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A Tale of Four Cities: Analysis of mental health services across four metropolitan Australian cities using the Integrated Atlas of Mental Health

Author:

John Mendoza

Abstract

Abstract for Asia Pacific Conference on Integrated Care

Conference: Achieving better value for people and populations

Title: A Tale of Four Cities: Analysis of mental health services across four metropolitan Australian cities using the Integrated Atlas of Mental Health

John Mendoza, Jose A Salinas-Perez, Luis Salvador Carulla, Mary Anne Furst.

Introduction: Understanding the availability, capacity and accessibility of services in a geographically defined region for any given health need or condition is imperative for sound policy and service planning. Between the second half of 2014 and early 2018, systematic mapping of the mental health needs and services was undertaken in nine largely urban Primary Health Care regions using the Integrated Atlas for Mental Health. These nine regions were located in covered almost the entire greater Sydney region, over 65% of the greater Melbourne region, all of Perth and the north Brisbane region.

Method: Service provision was analysed using the DESDE-LTC system for long-term care service description and classification that allows international comparison. Rates per 100,000 inhabitants were calculated to compare the care availability and placement capacity for children and adolescents, adults and older adults. Up to 15 population risk factors related to mental health, health status and mortality indicators were analysed for each region to highlight areas of higher need. Results were analysed along with the use of geo-spatial maps.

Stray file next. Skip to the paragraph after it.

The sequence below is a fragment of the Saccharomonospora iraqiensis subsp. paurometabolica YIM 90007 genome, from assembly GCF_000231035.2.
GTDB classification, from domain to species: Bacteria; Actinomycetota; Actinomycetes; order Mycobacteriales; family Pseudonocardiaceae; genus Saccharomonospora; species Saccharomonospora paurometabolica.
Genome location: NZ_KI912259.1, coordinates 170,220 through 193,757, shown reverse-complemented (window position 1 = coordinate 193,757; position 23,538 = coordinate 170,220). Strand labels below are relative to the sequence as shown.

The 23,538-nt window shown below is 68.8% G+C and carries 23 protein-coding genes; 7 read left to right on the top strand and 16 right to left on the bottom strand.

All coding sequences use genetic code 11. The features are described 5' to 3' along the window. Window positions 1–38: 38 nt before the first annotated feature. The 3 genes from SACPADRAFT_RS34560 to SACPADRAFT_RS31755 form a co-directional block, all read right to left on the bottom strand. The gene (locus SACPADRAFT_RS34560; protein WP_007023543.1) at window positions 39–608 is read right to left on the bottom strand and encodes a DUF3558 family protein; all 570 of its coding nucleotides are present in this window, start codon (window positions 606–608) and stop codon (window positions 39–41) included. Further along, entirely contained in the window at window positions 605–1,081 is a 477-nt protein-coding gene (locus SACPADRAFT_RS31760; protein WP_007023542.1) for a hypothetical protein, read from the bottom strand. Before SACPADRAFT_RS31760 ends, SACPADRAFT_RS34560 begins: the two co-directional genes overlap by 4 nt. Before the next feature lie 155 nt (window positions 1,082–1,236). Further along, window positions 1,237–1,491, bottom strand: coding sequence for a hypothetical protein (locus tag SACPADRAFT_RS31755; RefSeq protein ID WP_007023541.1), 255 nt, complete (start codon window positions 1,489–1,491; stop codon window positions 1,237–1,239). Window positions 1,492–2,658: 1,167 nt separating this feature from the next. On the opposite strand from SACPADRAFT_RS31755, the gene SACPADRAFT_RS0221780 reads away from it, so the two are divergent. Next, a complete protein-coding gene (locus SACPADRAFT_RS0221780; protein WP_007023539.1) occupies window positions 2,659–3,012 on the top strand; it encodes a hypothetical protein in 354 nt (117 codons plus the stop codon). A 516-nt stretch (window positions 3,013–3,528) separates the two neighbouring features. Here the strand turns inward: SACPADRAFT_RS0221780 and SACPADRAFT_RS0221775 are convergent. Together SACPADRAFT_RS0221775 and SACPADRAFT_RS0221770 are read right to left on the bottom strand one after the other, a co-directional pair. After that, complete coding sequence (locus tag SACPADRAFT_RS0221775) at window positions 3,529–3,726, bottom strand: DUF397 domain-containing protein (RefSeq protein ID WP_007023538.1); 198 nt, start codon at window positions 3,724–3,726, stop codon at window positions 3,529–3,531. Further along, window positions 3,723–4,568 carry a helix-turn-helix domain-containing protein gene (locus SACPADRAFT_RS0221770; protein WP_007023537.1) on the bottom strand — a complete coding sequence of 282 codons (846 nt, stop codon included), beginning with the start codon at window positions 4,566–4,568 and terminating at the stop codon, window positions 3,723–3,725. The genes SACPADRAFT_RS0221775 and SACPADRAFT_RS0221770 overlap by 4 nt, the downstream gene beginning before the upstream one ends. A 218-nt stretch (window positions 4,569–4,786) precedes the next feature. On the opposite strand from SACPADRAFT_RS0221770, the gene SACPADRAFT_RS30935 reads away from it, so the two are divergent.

Results: While the analysis shows only a small degree of variation in the availability of hospital based acute care, there are significant differences in the availability of other forms of residential services, particularly non-hospital forms. Low intensity outpatient social care services are also a dominant feature with few services related to employment or structured rehabilitation. High growth corridors in all outer metropolitan regions showed higher levels of risk for mental health and have significantly fewer services.

Conclusions: Across Australia, different terms are used to describe mental health services, particularly in relation to different forms of residential care and outpatient services. The use of the Integrated Atlas methodology enables a clear and comprehensive understanding of the spectrum of services, the relative capacity of those services for a region, their location, the needs of the population and the ability to identify gaps. The Atlas data also provides a basis for better understanding mental health outcomes. 

This presentation will provide an analysis of the findings from the Atlas mapping in four different PHN urban regions and raise issues of equity of access to mental health care in Australia.

Lessons Learned: Significant structural reforms with the implementation of the National Disability Insurance Scheme and changes to funding for community mental health organisations is impacting on the stability of mental health services. As these changes roll out, analysis of services and population needs is required to ensure closer alignment.    

Limitations: Only universal access specialised services for adults and children have been studied.

Suggestions for future research: Analysis of relative technical efficiency, geographical accessibility and workforce capacity.

How to Cite: Mendoza J. A Tale of Four Cities: Analysis of mental health services across four metropolitan Australian cities using the Integrated Atlas of Mental Health. International Journal of Integrated Care. 2021;20(S1):155. DOI: http://doi.org/10.5334/ijic.s4155
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Published on 26 Feb 2021.

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